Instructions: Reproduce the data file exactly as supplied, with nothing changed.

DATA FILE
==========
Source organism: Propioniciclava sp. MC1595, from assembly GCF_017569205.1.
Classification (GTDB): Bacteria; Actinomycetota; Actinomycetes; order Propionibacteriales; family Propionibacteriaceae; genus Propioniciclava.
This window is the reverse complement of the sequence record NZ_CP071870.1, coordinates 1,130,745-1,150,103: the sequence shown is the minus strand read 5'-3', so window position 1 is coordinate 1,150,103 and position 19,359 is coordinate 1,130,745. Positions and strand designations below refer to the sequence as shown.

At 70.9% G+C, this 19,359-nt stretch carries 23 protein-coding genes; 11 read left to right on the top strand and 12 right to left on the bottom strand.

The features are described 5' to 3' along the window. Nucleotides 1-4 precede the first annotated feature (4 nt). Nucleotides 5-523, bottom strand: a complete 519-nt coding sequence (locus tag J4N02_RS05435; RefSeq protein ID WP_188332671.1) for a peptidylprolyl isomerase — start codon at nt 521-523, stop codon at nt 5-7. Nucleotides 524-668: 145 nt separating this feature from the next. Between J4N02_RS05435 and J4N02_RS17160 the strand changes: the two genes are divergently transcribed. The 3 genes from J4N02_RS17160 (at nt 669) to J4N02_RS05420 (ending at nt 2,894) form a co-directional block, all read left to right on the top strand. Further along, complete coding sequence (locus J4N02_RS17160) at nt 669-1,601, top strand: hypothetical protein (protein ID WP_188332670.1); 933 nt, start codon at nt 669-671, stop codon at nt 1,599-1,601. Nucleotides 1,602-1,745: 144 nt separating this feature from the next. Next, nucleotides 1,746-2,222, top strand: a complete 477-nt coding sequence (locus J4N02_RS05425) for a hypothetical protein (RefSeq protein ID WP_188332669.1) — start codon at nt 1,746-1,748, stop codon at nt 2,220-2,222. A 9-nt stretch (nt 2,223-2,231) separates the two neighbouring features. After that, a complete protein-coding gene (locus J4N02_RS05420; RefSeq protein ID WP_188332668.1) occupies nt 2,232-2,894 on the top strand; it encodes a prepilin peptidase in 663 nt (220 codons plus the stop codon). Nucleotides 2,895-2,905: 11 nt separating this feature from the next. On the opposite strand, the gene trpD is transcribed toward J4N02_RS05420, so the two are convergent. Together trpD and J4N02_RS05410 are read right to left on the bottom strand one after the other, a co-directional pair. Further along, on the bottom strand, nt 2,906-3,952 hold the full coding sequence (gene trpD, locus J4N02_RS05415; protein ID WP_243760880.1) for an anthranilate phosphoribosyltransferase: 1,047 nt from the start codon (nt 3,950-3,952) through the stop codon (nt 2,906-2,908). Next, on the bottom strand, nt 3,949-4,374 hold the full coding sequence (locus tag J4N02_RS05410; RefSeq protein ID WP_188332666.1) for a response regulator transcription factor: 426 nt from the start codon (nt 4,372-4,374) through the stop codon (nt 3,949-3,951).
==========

Source organism: Propioniciclava sp. MC1595, from assembly GCF_017569205.1.
Classification (GTDB): Bacteria; Actinomycetota; Actinomycetes; order Propionibacteriales; family Propionibacteriaceae; genus Propioniciclava.
This window is the reverse complement of the sequence record NZ_CP071870.1, coordinates 1,130,745-1,150,103: the sequence shown is the minus strand read 5'-3', so window position 1 is coordinate 1,150,103 and position 19,359 is coordinate 1,130,745. Positions and strand designations below refer to the sequence as shown.

At 70.9% G+C, this 19,359-nt stretch carries 23 protein-coding genes; 11 read left to right on the top strand and 12 right to left on the bottom strand.

The features are described 5' to 3' along the window. Nucleotides 1-4 precede the first annotated feature (4 nt). Nucleotides 5-523, bottom strand: a complete 519-nt coding sequence (locus tag J4N02_RS05435; RefSeq protein ID WP_188332671.1) for a peptidylprolyl isomerase — start codon at nt 521-523, stop codon at nt 5-7. Nucleotides 524-668: 145 nt separating this feature from the next. Between J4N02_RS05435 and J4N02_RS17160 the strand changes: the two genes are divergently transcribed. The 3 genes from J4N02_RS17160 (at nt 669) to J4N02_RS05420 (ending at nt 2,894) form a co-directional block, all read left to right on the top strand. Further along, complete coding sequence (locus J4N02_RS17160) at nt 669-1,601, top strand: hypothetical protein (protein ID WP_188332670.1); 933 nt, start codon at nt 669-671, stop codon at nt 1,599-1,601. Nucleotides 1,602-1,745: 144 nt separating this feature from the next. Next, nucleotides 1,746-2,222, top strand: a complete 477-nt coding sequence (locus J4N02_RS05425) for a hypothetical protein (RefSeq protein ID WP_188332669.1) — start codon at nt 1,746-1,748, stop codon at nt 2,220-2,222. A 9-nt stretch (nt 2,223-2,231) separates the two neighbouring features. After that, a complete protein-coding gene (locus J4N02_RS05420; RefSeq protein ID WP_188332668.1) occupies nt 2,232-2,894 on the top strand; it encodes a prepilin peptidase in 663 nt (220 codons plus the stop codon). Nucleotides 2,895-2,905: 11 nt separating this feature from the next. On the opposite strand, the gene trpD is transcribed toward J4N02_RS05420, so the two are convergent. Together trpD and J4N02_RS05410 are read right to left on the bottom strand one after the other, a co-directional pair. Further along, on the bottom strand, nt 2,906-3,952 hold the full coding sequence (gene trpD, locus J4N02_RS05415; protein ID WP_243760880.1) for an anthranilate phosphoribosyltransferase: 1,047 nt from the start codon (nt 3,950-3,952) through the stop codon (nt 2,906-2,908). Next, on the bottom strand, nt 3,949-4,374 hold the full coding sequence (locus tag J4N02_RS05410; RefSeq protein ID WP_188332666.1) for a response regulator transcription factor: 426 nt from the start codon (nt 4,372-4,374) through the stop codon (nt 3,949-3,951).